Friday, December 2, 2011

The Savage Bolano

I have wanted to write a post on Roberto Bolano's great work, The Savage Detectives, for quite some time but I haven't known how to approach it.  A mere recounting of the novel's plot and major themes seemed insufficient, but I wasn't sure where else to start.  My previous post got me thinking about a new approach, which I'll attempt to undertake here, based on my subjective experience with the novel.

First, I have to write about Rimbaud yet again, because he is a major player in my interpretation of Bolano's novel, and literature in general.  I say this without ignoring the irony of using the term "literature" which was abhorrent to Rimbaud, with him once using the expression "mere literature" to dismiss something.  For the unfamiliar, a brief overview of Rimbaud's life is necessary.  Arthur Rimbaud was a late 19th century French poet who, in the eyes of many, changed the course of modern poetry.  He was precocious and wrote the majority of his poems between the ages of 16 and 19, after which he essentially abandoned writing and dismissed all mentions about his youthful interest as his fame began to grow following his rejection.  His abandonment has been a source of mystery for as long as he's been famous and still debated.  He then traveled and worked a variety of jobs, eventually settling in Africa where he was a trader/explorer.  He died in his mid-30s of cancer.

Rimbaud opened up new vistas in writing by emphasizing that the act of writing was inseparable from lived experience.  This is not to say that life experiences inform his writing, which was and remains a relatively commonplace thought, but that the two were essentially indistinguishable.  He wrote that the poets job is to "become a seer" and that poetry could "change life."  These are idealistic expressions and he lived them with conviction, but Rimbaud showed great insight in his careful wording of them: he wrote of the "rational derangement of the senses," but countless followers have ignored the qualifying word "rational;"  he said "change life" but this has been misconstrued to suggest the trite expression that, as mentioned earlier, life informs art rather than his intended meaning that the act of reading and the act of writing can radically alter the way one sees and inhabits the world.  In short, he espoused idealistic ideas that were very appealing to my nineteen year old self when I first discovered him.  (As can be seen in one of my earliest blog posts, not all of this idealism has left me, or better said, it has been rejuvenated to some degree to which I can credit Bolano.)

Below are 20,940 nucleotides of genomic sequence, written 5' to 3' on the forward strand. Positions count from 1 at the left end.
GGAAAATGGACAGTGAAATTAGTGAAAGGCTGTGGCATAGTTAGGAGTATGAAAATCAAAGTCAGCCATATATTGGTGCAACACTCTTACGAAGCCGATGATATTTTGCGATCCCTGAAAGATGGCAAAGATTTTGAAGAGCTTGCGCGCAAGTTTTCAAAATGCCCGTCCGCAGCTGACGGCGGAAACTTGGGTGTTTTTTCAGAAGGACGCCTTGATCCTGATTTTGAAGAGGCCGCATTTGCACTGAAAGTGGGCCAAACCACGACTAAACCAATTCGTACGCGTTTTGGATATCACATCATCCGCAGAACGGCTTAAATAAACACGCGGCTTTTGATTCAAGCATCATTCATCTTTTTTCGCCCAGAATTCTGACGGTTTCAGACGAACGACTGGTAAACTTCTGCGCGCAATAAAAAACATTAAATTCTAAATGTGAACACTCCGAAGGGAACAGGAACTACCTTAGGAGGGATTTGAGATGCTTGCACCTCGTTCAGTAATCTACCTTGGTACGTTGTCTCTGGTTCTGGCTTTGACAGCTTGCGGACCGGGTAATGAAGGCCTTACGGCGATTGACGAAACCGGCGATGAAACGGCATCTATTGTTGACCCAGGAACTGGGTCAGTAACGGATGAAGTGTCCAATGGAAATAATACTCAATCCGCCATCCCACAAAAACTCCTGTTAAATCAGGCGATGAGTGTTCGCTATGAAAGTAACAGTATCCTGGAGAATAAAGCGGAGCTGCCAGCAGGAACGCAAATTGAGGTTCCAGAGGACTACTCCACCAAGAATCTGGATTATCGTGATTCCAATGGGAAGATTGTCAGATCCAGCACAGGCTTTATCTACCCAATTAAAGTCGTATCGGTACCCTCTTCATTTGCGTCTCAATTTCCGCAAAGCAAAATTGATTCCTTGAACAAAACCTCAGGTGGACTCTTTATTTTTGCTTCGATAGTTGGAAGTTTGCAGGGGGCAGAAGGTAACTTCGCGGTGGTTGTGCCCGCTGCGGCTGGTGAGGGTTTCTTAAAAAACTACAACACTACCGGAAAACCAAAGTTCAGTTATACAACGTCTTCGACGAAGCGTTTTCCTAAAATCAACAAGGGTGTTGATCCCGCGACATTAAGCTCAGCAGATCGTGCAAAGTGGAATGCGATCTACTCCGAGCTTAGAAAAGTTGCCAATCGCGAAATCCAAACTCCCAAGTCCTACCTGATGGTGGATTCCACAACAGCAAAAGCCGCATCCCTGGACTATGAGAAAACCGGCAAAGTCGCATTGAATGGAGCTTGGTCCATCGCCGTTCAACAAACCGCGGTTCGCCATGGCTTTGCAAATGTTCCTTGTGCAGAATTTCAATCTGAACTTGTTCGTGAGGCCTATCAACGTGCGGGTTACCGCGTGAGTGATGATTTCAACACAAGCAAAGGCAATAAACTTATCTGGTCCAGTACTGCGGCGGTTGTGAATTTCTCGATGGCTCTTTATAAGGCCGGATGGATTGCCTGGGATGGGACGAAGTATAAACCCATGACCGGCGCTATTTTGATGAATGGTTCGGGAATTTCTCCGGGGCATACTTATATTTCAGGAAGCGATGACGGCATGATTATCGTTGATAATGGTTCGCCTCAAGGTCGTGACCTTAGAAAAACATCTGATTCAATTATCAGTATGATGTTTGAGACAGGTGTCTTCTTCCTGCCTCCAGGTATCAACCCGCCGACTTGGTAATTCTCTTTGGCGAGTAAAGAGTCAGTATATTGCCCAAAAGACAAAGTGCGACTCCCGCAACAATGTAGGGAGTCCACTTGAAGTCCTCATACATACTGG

Rimbaud also wrote that "other horrible workers will come" after him to pick up where he left off, and this provides my entry point into writing about Bolano's The Savage Detectives.  Bolano recognized Rimbaud as a major influence in his writing.  The translator's introduction to The Savage Detectives (regrettably missing from the hardcover edition) tells one tale where in his youth Bolano urged a small audience to follow the example of Rimbaud.  Whether Rimbaud would have considered Bolano to be one of his envisioned "horrible workers" can never be known, but my reading of the Detectives places him in this lineage.  At the core of the work are Arturo Belano and Ulises Lima, Belano being a thinly disguised Bolano (how thinly remains to be seen as the definitive biography, or any English biography for that matter, has not yet been written).  They are poets and they essentially embark on a poetic quest, with the novel following their lives and ultimately their failures.  The novel is populated with writers, both amateur and professional, and by people who care deeply about writing.  It is a world in which literature counts.